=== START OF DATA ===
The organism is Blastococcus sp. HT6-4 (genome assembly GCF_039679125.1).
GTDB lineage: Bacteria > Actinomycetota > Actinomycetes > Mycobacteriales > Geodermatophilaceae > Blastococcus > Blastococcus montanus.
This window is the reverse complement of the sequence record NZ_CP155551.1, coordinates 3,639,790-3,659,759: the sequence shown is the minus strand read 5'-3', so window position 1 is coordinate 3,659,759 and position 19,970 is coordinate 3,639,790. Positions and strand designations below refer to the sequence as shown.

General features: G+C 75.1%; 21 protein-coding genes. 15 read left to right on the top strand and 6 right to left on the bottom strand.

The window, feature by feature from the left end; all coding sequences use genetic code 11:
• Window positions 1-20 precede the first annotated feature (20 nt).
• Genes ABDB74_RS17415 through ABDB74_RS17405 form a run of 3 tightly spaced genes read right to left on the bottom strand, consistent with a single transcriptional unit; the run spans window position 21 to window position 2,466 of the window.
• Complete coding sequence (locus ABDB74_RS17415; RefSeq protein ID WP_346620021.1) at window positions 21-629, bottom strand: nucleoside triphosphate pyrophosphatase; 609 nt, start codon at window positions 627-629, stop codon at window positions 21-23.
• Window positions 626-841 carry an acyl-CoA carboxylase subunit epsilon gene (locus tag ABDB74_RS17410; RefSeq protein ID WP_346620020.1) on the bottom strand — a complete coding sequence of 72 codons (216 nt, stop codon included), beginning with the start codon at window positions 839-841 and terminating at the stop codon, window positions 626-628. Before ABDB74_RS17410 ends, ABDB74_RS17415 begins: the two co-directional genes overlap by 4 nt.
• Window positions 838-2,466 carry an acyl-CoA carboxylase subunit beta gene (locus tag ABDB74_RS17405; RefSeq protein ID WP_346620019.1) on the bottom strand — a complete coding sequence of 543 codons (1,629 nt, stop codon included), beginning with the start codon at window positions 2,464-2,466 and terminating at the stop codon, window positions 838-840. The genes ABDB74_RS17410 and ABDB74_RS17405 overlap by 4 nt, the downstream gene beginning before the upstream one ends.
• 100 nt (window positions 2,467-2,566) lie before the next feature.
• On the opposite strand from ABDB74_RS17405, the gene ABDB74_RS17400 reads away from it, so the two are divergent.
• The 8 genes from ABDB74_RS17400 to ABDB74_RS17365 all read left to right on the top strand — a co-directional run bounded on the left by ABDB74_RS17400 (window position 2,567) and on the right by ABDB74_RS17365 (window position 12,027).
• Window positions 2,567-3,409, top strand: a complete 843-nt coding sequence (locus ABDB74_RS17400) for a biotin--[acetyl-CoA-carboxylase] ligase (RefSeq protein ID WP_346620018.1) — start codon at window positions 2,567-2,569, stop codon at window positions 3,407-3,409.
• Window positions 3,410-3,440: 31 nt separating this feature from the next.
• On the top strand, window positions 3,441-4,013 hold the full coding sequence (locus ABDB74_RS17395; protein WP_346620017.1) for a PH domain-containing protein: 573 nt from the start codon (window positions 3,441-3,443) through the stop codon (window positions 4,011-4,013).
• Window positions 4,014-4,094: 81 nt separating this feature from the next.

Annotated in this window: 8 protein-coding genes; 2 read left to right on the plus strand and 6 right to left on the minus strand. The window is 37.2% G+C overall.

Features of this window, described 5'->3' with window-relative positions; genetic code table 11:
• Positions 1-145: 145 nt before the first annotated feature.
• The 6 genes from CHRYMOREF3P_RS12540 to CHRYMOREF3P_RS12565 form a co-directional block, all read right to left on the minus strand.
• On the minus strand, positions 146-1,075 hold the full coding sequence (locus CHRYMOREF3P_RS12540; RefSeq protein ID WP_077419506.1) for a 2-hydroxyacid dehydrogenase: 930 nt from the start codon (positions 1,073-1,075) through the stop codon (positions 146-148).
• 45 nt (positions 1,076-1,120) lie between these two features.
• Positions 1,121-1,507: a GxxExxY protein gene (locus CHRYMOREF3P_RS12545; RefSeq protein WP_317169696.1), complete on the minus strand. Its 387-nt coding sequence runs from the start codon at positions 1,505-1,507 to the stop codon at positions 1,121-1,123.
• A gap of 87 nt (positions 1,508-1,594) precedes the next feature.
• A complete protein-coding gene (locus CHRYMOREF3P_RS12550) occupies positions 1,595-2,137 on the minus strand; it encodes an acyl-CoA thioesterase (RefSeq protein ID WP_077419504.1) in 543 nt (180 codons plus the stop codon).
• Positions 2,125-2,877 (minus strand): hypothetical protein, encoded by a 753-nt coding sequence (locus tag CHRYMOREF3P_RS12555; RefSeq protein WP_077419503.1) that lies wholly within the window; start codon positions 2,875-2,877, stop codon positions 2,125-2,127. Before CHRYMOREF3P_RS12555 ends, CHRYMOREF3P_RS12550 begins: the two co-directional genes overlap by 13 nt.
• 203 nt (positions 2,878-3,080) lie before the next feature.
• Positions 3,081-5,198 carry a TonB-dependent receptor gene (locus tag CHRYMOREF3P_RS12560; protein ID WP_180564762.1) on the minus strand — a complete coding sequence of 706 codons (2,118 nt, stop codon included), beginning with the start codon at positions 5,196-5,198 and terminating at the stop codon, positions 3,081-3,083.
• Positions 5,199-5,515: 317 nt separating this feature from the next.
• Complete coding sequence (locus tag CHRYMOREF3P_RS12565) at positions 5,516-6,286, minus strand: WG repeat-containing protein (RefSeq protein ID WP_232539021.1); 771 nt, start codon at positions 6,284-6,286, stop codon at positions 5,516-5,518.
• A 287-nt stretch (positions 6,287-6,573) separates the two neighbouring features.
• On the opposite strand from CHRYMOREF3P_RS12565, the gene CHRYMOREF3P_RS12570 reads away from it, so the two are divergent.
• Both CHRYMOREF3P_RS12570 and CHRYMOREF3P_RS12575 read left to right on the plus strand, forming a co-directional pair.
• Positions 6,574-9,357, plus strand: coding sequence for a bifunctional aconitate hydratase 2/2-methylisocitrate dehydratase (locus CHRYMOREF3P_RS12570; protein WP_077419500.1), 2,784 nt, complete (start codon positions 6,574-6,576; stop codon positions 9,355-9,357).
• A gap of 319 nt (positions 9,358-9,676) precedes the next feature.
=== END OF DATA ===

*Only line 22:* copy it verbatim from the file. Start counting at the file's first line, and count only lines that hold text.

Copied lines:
• On the minus strand, positions 146-1,075 hold the full coding sequence (locus CHRYMOREF3P_RS12540; RefSeq protein ID WP_077419506.1) for a 2-hydroxyacid dehydrogenase: 930 nt from the start codon (positions 1,073-1,075) through the stop codon (positions 146-148).